“According to Limor Shifman, there are two types of remix meme: the juxtaposition image meme and the frozen-motion remix meme. The juxtaposition meme takes a facial expression or an act out context and inserts it into an image that deserves the punch line” (Cohen & Kenny 104). The memes of Leonardo Dicaprio shown above is the very definition of a juxtaposition meme. “Shifman explains that juxtapositions call for mimetic response because the photos are taken out of context, and their reappropriation to other context feels almost natural” (Cohen & Kenny 104). Users of the web who experiment with memes may not know the context of Leonardo’s facial expression if they did not watch the movie, however, the way Shifman puts it, the facial expression is open to interpretation to create memes and generate ideas of thinking within discourse communities or just in the realm of the web as a whole.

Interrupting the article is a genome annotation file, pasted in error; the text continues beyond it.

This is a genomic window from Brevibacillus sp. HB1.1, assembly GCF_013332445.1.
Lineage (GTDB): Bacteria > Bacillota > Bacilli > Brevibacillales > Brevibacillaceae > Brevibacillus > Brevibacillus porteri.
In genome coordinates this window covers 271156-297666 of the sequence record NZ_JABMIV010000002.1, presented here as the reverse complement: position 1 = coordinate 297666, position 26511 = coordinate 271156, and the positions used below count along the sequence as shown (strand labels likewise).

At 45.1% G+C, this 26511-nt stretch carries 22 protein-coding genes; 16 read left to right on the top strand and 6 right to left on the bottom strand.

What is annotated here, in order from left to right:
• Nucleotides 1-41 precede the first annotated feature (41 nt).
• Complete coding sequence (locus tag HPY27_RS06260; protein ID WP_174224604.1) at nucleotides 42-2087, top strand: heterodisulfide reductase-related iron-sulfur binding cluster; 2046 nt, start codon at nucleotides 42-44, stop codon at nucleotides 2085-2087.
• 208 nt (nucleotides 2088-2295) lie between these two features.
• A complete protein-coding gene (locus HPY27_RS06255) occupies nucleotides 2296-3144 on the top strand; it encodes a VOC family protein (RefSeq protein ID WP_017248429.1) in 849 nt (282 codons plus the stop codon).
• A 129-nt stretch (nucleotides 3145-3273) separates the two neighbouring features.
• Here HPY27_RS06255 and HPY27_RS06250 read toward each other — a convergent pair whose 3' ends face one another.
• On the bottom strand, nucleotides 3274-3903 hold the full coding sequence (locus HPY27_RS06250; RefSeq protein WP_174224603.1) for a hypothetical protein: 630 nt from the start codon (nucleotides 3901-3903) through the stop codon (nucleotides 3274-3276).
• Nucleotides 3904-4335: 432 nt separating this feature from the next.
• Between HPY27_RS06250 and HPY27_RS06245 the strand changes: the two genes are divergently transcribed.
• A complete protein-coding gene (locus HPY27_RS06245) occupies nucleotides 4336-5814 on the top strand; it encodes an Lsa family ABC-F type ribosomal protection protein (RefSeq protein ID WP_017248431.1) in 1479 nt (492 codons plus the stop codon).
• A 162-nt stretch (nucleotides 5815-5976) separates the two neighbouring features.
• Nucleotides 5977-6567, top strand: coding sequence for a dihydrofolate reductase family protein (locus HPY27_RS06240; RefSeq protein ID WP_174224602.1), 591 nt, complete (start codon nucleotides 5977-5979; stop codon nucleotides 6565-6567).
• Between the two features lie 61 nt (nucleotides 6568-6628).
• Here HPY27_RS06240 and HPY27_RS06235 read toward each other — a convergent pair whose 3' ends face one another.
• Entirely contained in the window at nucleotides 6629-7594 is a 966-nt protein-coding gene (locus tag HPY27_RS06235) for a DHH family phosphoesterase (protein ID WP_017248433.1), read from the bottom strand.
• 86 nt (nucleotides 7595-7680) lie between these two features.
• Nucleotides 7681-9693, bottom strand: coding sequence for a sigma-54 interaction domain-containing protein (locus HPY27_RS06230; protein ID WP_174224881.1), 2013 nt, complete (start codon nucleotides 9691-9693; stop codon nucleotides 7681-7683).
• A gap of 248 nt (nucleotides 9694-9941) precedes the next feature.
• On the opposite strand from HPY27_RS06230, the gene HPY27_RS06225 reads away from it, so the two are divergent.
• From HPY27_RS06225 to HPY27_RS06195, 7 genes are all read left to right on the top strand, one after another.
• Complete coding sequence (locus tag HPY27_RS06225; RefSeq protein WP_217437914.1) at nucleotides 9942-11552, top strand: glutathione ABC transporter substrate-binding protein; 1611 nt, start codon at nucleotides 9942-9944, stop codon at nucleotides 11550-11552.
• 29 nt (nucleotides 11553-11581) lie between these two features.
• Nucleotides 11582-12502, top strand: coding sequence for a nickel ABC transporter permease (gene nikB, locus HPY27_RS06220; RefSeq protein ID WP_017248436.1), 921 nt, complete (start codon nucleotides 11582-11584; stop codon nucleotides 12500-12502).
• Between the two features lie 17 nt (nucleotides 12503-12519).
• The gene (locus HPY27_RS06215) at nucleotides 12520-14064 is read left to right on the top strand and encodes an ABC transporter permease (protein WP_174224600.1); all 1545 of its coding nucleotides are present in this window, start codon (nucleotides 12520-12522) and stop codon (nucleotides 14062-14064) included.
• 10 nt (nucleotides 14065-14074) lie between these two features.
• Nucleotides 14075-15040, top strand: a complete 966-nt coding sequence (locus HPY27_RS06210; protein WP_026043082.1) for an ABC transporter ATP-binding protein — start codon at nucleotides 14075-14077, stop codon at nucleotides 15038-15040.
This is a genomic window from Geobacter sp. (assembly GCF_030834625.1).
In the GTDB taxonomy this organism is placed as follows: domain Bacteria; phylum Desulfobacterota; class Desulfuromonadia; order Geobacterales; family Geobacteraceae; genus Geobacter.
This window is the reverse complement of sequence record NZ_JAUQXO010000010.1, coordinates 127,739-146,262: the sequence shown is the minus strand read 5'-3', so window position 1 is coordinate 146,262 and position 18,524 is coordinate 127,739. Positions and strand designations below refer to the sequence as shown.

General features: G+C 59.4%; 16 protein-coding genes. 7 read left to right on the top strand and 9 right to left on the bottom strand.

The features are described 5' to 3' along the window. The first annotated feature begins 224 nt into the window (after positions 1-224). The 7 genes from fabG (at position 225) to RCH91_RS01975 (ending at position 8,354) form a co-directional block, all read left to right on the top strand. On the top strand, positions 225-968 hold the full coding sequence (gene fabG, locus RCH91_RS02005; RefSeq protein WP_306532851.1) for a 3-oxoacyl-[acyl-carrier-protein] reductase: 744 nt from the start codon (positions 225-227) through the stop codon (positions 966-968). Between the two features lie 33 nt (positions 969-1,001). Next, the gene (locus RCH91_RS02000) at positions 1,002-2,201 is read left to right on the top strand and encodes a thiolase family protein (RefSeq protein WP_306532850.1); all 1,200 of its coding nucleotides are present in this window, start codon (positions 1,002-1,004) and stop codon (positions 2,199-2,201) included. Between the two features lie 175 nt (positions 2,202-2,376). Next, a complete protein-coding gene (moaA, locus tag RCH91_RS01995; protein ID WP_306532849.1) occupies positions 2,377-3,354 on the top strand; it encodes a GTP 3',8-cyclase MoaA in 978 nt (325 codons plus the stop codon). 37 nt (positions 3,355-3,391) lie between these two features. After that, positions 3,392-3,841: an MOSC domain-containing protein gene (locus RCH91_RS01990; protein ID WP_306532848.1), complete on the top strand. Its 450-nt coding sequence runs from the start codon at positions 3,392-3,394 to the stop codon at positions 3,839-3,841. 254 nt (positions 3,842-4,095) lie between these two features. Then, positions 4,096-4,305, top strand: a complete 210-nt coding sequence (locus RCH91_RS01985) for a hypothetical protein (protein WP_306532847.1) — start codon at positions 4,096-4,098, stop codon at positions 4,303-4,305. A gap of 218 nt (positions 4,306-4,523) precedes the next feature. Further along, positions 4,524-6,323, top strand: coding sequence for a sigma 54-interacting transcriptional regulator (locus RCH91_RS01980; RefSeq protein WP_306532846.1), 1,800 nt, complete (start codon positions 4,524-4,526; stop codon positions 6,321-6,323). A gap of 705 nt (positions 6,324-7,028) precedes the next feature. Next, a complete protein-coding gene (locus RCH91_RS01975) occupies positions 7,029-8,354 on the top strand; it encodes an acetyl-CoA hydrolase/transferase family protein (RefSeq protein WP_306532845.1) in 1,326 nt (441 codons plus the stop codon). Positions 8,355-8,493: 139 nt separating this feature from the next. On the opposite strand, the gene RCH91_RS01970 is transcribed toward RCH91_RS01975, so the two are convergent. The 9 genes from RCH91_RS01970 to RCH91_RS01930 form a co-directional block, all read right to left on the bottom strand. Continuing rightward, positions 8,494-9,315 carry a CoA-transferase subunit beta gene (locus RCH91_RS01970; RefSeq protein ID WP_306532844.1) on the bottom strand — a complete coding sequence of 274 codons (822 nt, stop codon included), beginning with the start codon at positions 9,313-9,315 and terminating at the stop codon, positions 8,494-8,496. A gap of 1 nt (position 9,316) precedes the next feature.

To use Leonardo Dicaprio again, his photo was taken in mid-motion in the scene of his film Inception as he is seen walking awkwardly but happily and people use out-of-context information to crate a meme. The original photo is shown below.

 Look at the variations people came up with as a result making it a frozen-motion meme.

*All photos located at The 23 Funniest Strutting Leo Pics.

The variations of this photo has generated so much buzz within the discourse community of the web that it is known as “Strutting Leo.” Because of the popularity of the photo, people are successful in producing a desired or intended result via the internet and by using this particular photo. Same goes for thousands of other photos that continue to circulate the web. Ultimately, discourse communities are encouraged to participate in creating memes by using shared photos or videos of interest on the web.